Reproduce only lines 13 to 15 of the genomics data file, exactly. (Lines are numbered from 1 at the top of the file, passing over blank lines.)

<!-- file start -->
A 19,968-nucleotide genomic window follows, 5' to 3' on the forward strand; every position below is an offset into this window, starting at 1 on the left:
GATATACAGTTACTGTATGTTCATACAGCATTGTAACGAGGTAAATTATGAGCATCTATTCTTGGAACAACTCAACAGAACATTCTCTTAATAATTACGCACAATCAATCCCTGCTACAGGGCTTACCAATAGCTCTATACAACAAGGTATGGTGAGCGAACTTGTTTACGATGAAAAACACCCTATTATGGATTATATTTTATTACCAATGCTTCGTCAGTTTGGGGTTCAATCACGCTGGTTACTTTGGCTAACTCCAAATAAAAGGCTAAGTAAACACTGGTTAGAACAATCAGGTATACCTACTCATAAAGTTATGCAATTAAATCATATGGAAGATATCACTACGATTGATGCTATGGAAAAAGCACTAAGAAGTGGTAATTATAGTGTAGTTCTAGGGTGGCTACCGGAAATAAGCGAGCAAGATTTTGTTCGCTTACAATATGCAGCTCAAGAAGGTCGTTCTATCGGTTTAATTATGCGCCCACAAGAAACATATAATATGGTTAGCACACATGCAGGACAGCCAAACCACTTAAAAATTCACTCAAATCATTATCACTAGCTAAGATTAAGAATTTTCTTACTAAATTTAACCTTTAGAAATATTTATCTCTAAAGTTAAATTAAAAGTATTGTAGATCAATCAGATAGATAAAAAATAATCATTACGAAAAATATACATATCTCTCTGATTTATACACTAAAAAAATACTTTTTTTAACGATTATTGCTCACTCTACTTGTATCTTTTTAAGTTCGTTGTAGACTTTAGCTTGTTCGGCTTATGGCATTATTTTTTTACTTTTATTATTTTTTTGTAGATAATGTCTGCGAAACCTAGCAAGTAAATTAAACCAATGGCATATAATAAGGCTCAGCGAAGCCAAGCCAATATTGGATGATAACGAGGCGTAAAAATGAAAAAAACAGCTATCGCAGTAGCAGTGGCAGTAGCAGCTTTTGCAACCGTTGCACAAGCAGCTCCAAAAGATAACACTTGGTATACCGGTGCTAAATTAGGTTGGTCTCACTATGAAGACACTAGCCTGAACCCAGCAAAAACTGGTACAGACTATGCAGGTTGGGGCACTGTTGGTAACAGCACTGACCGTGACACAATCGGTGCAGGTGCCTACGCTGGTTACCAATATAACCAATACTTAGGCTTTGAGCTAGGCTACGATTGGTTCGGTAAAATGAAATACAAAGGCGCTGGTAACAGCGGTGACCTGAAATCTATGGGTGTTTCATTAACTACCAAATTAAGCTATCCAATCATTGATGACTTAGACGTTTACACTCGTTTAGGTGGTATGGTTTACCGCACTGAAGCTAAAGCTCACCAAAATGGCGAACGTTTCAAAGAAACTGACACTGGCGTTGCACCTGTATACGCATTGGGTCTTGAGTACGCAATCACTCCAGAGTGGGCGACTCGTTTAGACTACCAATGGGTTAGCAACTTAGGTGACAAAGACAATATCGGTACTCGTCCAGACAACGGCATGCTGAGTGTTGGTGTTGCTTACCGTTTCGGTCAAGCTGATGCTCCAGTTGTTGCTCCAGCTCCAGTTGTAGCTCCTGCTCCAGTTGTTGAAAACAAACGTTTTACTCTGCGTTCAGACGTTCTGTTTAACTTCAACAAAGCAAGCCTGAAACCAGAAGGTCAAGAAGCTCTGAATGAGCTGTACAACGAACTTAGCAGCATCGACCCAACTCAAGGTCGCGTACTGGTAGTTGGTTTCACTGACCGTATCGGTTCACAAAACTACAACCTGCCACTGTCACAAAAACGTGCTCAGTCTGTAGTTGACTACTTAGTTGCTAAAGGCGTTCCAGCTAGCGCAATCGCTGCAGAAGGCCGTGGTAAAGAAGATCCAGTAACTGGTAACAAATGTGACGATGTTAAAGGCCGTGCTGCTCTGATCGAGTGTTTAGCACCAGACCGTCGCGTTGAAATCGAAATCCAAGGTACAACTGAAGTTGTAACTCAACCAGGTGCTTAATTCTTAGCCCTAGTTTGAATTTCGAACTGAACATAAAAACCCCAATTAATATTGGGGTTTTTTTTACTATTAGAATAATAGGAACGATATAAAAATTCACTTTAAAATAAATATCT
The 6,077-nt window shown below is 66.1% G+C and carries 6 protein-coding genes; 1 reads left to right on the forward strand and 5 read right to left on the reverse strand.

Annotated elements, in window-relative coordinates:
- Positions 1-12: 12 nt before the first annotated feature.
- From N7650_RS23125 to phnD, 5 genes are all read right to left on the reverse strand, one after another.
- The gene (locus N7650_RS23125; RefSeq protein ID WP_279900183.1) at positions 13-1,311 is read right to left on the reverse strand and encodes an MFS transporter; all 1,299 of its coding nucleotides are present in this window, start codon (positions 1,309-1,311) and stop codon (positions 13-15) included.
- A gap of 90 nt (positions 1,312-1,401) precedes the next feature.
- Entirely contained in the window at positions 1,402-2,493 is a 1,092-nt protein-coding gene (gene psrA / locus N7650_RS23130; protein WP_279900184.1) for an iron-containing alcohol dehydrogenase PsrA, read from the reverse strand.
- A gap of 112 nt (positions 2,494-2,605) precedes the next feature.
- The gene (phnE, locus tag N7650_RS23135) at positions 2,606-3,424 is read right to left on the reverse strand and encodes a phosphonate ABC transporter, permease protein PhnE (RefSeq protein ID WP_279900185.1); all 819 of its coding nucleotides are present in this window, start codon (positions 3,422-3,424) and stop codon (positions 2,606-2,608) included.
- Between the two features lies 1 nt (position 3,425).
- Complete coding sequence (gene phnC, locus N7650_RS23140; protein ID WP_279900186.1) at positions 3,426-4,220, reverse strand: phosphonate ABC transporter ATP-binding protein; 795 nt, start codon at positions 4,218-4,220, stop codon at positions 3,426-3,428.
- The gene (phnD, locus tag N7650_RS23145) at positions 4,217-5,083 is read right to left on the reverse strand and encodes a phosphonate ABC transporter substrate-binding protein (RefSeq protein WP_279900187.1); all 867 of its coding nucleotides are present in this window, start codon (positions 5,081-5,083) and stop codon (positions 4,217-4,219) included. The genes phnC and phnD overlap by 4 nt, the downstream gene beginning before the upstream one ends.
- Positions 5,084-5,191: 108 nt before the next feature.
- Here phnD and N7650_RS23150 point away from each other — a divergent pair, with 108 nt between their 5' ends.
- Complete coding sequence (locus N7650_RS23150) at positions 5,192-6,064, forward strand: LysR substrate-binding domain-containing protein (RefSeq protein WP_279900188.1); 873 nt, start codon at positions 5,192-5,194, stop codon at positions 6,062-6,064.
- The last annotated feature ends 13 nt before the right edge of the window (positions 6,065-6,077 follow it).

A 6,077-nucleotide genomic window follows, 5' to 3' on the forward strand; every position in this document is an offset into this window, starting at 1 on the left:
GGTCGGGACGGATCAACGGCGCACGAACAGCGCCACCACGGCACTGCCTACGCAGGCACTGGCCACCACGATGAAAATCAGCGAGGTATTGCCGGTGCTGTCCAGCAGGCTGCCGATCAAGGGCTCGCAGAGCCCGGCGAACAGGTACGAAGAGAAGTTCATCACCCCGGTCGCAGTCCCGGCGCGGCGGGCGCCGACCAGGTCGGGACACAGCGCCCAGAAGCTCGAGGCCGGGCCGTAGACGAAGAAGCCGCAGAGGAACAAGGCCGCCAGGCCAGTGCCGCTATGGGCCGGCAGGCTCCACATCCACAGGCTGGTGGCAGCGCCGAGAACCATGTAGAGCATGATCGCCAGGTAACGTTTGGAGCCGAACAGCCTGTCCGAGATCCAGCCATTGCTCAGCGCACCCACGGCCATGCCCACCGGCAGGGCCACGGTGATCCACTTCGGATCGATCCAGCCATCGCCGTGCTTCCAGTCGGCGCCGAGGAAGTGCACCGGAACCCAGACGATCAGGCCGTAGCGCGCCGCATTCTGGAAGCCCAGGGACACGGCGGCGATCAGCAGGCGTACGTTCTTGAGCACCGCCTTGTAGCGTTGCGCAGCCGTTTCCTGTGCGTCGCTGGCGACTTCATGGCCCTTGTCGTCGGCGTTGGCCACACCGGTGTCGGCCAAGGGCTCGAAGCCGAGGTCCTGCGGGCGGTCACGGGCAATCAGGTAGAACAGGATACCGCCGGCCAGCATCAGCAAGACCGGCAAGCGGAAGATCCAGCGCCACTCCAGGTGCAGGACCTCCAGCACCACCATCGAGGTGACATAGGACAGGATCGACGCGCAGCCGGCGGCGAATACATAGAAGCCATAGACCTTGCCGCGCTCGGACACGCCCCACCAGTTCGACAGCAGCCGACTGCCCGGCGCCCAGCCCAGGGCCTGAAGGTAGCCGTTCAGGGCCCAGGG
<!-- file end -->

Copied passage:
- Complete coding sequence (gene phnC, locus N7650_RS23140; protein ID WP_279900186.1) at positions 3,426-4,220, reverse strand: phosphonate ABC transporter ATP-binding protein; 795 nt, start codon at positions 4,218-4,220, stop codon at positions 3,426-3,428.
- The gene (phnD, locus tag N7650_RS23145) at positions 4,217-5,083 is read right to left on the reverse strand and encodes a phosphonate ABC transporter substrate-binding protein (RefSeq protein WP_279900187.1); all 867 of its coding nucleotides are present in this window, start codon (positions 5,081-5,083) and stop codon (positions 4,217-4,219) included. The genes phnC and phnD overlap by 4 nt, the downstream gene beginning before the upstream one ends.
- Positions 5,084-5,191: 108 nt before the next feature.